I find that the ones between 60 and 100 pounds are best, but depending on what they eat the bigger ones can be fine table fare also. The shoats split in half and put on the pit are great tasting and tender. They’re better caught than shot, too much meat wasted. Google Cochon di Lait (Suckling Pig) you’ll probably find more info on cooking the young ones.
Try soaking it in vinegar. That gets rid on the wild taste among other things. Cut it into chops steaks etc. Soak overnight, it does wonders. If you think it may be tough cook it in a pressure cooker. It may not be be barbecue, but very edible and the meat will fall off the bone. A shot of barbecue sauce over it doesn’t hurt a bit. Of course you can pressure cook it a bit to tenderize it then throw it on the grill and brown it. If it tastes good and the texture is OK, whose to know.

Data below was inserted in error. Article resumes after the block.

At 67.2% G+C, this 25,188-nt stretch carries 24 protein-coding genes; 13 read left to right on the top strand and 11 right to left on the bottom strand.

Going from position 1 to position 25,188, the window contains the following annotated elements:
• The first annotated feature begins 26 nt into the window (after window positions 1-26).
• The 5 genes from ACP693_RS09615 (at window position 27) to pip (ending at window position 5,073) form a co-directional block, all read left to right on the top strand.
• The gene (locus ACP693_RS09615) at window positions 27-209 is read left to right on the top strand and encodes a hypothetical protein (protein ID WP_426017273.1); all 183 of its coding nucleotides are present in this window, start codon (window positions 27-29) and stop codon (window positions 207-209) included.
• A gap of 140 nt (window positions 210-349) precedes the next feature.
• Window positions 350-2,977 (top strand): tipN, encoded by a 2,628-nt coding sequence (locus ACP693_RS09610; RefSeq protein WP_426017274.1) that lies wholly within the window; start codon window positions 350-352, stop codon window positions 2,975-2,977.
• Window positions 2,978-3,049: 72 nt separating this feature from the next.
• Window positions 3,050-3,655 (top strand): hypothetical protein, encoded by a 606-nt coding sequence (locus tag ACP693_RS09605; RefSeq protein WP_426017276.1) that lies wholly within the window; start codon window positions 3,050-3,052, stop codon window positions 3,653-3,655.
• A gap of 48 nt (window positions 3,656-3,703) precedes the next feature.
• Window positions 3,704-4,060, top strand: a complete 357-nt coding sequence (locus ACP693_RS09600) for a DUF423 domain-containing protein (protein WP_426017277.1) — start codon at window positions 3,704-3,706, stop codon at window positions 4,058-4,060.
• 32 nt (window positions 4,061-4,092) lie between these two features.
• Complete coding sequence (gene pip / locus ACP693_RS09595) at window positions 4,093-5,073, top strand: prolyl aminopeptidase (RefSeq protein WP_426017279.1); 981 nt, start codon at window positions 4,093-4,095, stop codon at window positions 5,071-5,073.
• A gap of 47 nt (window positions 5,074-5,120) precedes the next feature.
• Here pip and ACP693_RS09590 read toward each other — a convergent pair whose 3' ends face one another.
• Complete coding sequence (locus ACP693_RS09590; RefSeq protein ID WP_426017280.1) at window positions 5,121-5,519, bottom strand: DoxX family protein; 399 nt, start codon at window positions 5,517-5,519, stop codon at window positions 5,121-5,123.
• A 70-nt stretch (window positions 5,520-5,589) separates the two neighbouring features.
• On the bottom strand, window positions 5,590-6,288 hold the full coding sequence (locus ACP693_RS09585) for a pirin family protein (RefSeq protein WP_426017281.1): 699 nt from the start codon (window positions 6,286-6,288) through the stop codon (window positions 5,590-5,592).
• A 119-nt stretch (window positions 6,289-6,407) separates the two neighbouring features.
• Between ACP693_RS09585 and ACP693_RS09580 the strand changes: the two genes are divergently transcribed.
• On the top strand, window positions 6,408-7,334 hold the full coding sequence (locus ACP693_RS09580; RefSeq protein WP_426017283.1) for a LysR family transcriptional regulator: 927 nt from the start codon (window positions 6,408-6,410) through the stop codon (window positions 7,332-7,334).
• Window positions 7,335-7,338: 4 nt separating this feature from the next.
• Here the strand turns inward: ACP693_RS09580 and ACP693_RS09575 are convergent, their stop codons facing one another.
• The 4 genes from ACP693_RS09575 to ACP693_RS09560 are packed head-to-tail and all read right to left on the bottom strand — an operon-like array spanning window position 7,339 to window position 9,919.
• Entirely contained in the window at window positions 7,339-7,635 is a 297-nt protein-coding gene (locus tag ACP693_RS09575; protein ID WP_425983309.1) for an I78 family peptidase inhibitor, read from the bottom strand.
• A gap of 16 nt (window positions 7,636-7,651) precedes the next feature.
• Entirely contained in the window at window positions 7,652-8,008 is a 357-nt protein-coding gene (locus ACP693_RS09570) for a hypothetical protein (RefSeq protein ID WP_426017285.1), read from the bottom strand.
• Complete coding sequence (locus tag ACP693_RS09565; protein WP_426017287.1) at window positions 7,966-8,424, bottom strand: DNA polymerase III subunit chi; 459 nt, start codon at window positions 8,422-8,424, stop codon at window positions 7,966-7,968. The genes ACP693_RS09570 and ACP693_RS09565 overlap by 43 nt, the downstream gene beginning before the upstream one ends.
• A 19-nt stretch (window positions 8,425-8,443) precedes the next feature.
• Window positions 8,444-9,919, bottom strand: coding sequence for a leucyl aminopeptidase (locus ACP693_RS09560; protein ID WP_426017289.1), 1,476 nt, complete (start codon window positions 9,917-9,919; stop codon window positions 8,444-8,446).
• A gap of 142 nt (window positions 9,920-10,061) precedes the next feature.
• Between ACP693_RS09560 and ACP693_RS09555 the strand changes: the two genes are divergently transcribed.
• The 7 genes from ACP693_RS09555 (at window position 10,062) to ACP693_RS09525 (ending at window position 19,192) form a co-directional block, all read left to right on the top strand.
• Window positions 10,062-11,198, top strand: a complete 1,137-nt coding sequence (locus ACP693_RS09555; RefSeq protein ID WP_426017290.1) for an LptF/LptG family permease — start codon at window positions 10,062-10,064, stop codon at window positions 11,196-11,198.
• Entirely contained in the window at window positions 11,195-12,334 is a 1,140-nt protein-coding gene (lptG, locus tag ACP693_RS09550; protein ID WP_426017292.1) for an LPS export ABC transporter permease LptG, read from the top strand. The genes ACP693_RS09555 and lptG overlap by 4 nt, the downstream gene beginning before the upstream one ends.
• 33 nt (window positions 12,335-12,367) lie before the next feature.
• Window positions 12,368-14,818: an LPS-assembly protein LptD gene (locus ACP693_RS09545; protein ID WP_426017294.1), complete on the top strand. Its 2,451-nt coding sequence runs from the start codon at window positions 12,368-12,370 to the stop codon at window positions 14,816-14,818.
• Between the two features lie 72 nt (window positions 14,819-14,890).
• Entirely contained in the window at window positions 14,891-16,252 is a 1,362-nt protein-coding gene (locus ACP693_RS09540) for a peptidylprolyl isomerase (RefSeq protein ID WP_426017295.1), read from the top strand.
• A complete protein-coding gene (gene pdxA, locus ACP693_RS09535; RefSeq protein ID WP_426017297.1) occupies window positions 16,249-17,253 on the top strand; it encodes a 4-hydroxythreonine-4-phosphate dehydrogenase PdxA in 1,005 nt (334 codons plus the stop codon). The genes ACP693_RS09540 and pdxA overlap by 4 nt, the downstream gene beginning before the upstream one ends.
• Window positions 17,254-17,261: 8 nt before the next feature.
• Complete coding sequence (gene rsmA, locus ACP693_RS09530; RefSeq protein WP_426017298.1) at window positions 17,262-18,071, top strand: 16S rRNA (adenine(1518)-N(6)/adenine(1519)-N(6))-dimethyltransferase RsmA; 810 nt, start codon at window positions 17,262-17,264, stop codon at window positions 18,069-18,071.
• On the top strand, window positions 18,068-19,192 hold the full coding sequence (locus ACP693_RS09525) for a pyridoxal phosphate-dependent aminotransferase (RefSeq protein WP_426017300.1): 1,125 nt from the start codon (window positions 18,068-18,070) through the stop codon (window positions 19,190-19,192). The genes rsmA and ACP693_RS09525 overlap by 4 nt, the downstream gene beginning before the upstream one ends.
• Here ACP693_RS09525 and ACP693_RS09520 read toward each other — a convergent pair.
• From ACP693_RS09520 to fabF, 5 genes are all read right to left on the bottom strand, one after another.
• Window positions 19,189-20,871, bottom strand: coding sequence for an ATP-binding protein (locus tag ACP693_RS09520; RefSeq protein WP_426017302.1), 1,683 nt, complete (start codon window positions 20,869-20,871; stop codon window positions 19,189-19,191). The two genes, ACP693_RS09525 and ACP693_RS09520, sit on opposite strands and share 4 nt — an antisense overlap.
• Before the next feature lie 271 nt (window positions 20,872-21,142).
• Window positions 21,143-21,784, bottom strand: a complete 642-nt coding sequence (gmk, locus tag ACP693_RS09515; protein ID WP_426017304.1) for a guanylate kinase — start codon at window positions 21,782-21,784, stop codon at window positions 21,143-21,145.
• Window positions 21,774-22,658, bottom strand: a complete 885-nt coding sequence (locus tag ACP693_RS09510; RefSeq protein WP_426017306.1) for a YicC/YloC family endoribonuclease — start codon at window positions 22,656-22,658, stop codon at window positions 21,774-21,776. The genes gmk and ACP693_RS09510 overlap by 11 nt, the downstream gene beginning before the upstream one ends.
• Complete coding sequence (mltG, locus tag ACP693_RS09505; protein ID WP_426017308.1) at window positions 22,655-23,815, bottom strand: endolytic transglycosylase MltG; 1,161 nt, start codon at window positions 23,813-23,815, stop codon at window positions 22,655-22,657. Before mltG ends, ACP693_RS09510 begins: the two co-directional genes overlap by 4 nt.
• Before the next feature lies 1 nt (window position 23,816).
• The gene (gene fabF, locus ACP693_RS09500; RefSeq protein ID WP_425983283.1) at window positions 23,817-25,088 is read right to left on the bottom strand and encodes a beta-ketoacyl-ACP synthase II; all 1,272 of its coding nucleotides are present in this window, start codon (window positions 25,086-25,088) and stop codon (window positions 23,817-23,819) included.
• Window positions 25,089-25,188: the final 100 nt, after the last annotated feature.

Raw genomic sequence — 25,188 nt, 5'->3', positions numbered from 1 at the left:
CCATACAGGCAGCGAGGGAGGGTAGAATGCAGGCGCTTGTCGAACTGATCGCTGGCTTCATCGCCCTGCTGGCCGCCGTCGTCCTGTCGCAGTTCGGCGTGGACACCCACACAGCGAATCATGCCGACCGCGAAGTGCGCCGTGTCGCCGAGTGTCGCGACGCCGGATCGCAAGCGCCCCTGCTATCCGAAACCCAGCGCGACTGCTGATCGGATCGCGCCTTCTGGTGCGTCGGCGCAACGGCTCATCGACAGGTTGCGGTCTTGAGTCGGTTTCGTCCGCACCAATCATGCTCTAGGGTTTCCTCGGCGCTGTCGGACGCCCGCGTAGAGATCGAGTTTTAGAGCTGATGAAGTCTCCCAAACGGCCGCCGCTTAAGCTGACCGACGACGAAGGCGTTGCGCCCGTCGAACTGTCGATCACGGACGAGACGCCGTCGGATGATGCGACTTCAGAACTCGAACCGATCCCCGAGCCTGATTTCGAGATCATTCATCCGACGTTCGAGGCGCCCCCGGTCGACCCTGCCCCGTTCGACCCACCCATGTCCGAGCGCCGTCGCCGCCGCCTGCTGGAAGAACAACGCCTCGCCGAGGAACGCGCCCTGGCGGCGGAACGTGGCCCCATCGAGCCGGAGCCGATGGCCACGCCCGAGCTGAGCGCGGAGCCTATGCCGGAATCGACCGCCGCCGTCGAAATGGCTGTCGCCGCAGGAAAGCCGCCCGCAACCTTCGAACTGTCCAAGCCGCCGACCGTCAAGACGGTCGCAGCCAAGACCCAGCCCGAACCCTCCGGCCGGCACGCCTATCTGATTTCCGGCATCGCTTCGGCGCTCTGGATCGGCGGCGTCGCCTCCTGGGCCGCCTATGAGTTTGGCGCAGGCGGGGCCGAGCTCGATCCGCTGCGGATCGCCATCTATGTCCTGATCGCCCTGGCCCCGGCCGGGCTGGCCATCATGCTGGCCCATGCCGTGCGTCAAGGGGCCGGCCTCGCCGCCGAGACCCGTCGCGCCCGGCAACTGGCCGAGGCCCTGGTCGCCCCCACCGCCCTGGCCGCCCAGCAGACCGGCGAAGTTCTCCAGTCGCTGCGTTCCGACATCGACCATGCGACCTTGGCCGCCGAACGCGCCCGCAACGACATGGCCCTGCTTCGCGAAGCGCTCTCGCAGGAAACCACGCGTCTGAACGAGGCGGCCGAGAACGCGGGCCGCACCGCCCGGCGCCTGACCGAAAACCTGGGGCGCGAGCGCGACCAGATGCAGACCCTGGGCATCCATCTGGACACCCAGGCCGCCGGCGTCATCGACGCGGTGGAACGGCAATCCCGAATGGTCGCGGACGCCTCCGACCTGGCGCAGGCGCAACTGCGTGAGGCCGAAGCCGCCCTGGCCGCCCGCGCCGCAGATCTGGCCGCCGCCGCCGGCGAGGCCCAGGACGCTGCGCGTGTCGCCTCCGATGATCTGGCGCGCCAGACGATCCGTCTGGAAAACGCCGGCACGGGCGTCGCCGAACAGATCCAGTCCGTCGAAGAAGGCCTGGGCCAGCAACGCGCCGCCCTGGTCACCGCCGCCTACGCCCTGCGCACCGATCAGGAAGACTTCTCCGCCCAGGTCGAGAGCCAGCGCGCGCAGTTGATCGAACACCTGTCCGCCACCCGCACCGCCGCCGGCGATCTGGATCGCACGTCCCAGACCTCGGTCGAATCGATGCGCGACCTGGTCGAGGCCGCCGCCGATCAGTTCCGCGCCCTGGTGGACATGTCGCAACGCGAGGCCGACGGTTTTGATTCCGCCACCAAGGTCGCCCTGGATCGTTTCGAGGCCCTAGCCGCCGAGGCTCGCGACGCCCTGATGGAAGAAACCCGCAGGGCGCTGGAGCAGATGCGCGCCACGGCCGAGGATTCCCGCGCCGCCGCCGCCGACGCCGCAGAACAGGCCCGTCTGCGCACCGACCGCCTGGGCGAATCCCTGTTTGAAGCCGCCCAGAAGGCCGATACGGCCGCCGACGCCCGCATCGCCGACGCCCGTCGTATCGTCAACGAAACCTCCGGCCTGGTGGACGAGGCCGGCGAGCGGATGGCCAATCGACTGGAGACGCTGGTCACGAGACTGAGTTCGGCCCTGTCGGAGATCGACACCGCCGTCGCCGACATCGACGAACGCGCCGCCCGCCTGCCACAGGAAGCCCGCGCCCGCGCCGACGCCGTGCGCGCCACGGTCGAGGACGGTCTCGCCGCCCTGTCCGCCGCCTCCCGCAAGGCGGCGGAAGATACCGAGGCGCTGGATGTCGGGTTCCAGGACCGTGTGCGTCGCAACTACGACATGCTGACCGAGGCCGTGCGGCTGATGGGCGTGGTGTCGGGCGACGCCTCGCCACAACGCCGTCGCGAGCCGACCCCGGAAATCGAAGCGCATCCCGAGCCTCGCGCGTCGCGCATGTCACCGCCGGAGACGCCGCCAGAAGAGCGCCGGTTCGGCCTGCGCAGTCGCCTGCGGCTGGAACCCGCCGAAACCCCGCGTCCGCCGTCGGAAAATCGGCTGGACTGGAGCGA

You can also Jaccard the meat. This is nothing more that a device that pokes small blades thru the chop, steak or whatever to tenderize it. Google Jaccard you'll see how it works.
Sows with little ones are usually pulled down from the nursing and don’t make the best eating. Big boars just smell bad, some eat OK while others should be dumped. Over 200 pounds and they become coyote food here. However I eaten some rather large hogs cooked in a jambalaya, gumbo or some sort of stew that were tasty. Big ones need a cook that knows what he’s doing. Fortunately I have one about a mile down the road so he gets all my big hogs. No cleaning or butchering, just eating for me.
Again a lot depends on what they’ve been eating. Down here it’s mostly sugar cane and corn, but if they’re piney woods rooters eating pine trees and cypress knees the taste or texture can be from bad to awful.
Almost any size can be turned into sausage with the addition of fat back and good seasonings.
Those who beat their guns into plows, will plow for those who don't.-Thomas Jefferson